Dan L puff 1

275g plain flour
275g strong white flour
1 tsp fine salt
550g butter, “cold but pliable”
2 tsp lemon juice
1 egg yolk
175g cold water

Dan L puff 2
Dan L puff 3

1. Sieve the flour and salt into a bowl and add 125g of the butter, cut into small pieces and rub in fully.
2. Beat together the water, lemon juice and egg yolk then add this to the flour and “knead to form a consistent dough.”
3. Wrap and chill for 30 minutes.
4. Roll out to about 50x30cm.
5. Slice the butter and lay this over two-thirds of the dough. Fold down the unbuttered third, then fold up the buttered third at the opposite end. So you are doing a single book fold again, just adding the butter in a different fashion.
6. Roll the top slightly to press out any air bubbles.
7. “Seal the edges with a sharp thwack of the pin” then wrap and chill for 30 minutes.
8. Roll out again to 60x20cm and fold the thirds again, so the parcel is about 20x20cm
9. Cover and chill again.
10. Roll out again, repeat. Chill, repeat – giving four more “turns”, resting between each.

As with so many Dan Lepard recipes, this one just works. There’s enough detail to explain, but not so much you get boggled. I used some to make a pie (main pic, above) and it puffed wonderfully.

Feuilletage Jean Millet from The Roux Brothers on Patisserie

The essential text The Roux Brothers on Patisserie was published in 1986, reprinted in 1991 and given to me as a Christmas present by my parents in 1995. I’ve enjoyed a lot of challenges from it over the years, and plenty of delicious results. I’d not tried their puff before though. They credit it to “our friend Jean Millet, the president of the Confédération de la Pâtisserie, Confiserie, Glacerie de France and MOF in patisserie,” which isn’t intimidating at all.

500g flour
200g water
12g / 1.5 tsp salt
25g white wine vinegar
50g butter, melted
400g butter, well chilled

Roux 1

1. They combine the liquid into the flour working it on a work surface. I just used a bowl – flour, salt, then add the water, vinegar and the butter (which I allowed to cool a bit after melting). “When all the ingredients are well mixed, work the dough with the palm of your hand until it is completely homogenous, but not too firm.”

Roux 2
2. Form a ball and cut a cross in the top.
3. Wrap and chill for 2-3 hours.

Roux 3
4. On a lightly floured surface, roll out – extending the quarters formed by the cut to create four ears, with a small mound in the middle.

Roux 5
5. Put the chilled butter between two sheets of parchment or plastic and hit with the pin, “so that it is supple but still firm and very cold.”

Roux 6
6. Place the flattened butter in the middle of the dough then fold over the ears to enclose it.Roux 8
7. Wrap and chill for 30 minutes “to bring the butter and dough to the same temperature.”

Roux 9
8. Roll out to about 70x40cm. “Fold over the ends to make 3 layers. This is the first turn.” Ie, you’re doing another single book fold.
9. Roll out and fold again. “This is the second turn.”
10. Wrap and chill 30 minutes.
12. “Make 2 more turns” then rest for 30 minutes to hour in the fridge.
13. “Make 2 more turns bring the total to 6.”

This worked well too. As with Dan L’s, you incorporate some of the fat into the détrempe, making it easier to handle. As with Dan L’s it also makes quite a lot – about 1.2kg. So you can cut it into portions and freeze them.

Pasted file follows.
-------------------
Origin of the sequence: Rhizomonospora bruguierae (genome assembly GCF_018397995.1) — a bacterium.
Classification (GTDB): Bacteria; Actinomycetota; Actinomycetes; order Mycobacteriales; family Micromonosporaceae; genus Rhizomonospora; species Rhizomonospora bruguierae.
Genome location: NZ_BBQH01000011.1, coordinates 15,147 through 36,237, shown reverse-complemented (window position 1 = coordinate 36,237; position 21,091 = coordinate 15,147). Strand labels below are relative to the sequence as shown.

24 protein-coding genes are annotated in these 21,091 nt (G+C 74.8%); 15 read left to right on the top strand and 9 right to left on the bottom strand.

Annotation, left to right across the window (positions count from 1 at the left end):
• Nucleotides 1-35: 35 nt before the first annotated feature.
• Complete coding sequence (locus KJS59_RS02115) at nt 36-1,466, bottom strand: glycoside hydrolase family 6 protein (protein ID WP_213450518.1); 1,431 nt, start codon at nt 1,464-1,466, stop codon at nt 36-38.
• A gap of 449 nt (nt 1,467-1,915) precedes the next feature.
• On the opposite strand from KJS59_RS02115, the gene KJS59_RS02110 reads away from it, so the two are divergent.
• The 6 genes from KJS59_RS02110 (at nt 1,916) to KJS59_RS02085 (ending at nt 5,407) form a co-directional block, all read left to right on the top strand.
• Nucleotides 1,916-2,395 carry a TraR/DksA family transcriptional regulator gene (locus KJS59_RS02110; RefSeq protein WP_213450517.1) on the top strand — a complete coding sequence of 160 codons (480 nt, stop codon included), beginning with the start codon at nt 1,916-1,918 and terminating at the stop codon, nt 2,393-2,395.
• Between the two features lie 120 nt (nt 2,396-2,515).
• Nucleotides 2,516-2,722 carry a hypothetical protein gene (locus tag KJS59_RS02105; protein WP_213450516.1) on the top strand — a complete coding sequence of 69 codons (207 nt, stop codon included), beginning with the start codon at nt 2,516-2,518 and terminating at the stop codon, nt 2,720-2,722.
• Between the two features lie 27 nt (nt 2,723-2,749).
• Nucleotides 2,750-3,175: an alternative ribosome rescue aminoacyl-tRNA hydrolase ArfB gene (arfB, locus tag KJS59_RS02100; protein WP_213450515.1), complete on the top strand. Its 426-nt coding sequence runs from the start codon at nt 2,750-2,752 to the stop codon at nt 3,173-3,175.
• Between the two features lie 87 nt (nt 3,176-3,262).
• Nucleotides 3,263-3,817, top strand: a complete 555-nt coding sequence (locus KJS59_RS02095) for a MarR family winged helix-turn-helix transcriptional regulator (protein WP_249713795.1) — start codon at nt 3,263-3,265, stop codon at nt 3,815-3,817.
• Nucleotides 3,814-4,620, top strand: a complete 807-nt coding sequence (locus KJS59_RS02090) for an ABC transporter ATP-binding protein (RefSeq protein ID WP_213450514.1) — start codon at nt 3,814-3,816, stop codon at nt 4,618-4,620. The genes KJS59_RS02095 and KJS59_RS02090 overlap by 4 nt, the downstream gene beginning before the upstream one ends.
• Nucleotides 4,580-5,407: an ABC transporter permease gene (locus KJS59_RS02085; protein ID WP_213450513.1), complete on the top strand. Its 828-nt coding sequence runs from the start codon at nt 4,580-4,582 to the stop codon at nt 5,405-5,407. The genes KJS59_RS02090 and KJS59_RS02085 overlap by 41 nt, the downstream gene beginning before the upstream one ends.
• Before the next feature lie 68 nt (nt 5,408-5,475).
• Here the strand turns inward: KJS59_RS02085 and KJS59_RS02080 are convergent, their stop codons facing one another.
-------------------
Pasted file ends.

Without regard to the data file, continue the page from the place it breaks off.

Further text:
Roux 10

This is the batch I used to make my pithivier. I’ll include this pic again, as it show very clearly some great puffing action.

Baked, sugar, side

Observations and tips

Flour – Mathiot stipulates plain flour (equivalent to all-purpose in the US), while Dan L uses a mixture of plain and strong, and the Roux brothers don’t specify. My old teacher said to use all strong flour. Stron (higher protein) flour is more resilient to all the manhandling and manipulation involved and will also give more lift in the oven. Plain (lower protein) flour will give a shorter texture, so will aid the melt-in-the-mouth quality. Always one to try and find an amenable middle ground, I’d recommend Dan L’s half-half approach.

Fat – proper puff pastry needs butter. This can be problematic for people on certain diets, but personally I don’t want to eat “pastry fat” – which is made from hydrogenated vegetable oils. The body simply cannot metabolise hydrogenated fats. Plus, butter simply tastes better, and doesn’t leave the iffy dry mouth-feel of some more processed fats.

Always make sure the fat you’re using is at a similar temperate to the paste, the détrempe. This means cold but pliable. As for the type of butter, Dan L says “You get the lightest pastry using a butter with a low moisture content, like Lurpak or Président” (ie Danish or French) but as I prefer to use local produce, I wanted to at least use English butter; Yeo Valley organic seemed to work well too. Oh, and generally unsalted makes most sense, as it’s more versatile for sweet or savoury products.

Combining – cutting the cross and making the ears is known as the French method. Slicing up the butter and laying it on two thirds of the rectangle is known as the English method. I found it easiest to handle the butter, and start the folding, when it was beaten with the rolling pin, as opposed to cubed or sliced, which seemed more likely to cause breaches. So when I tried Dan L’s I smeared the slices a bit to take off any sharp edges.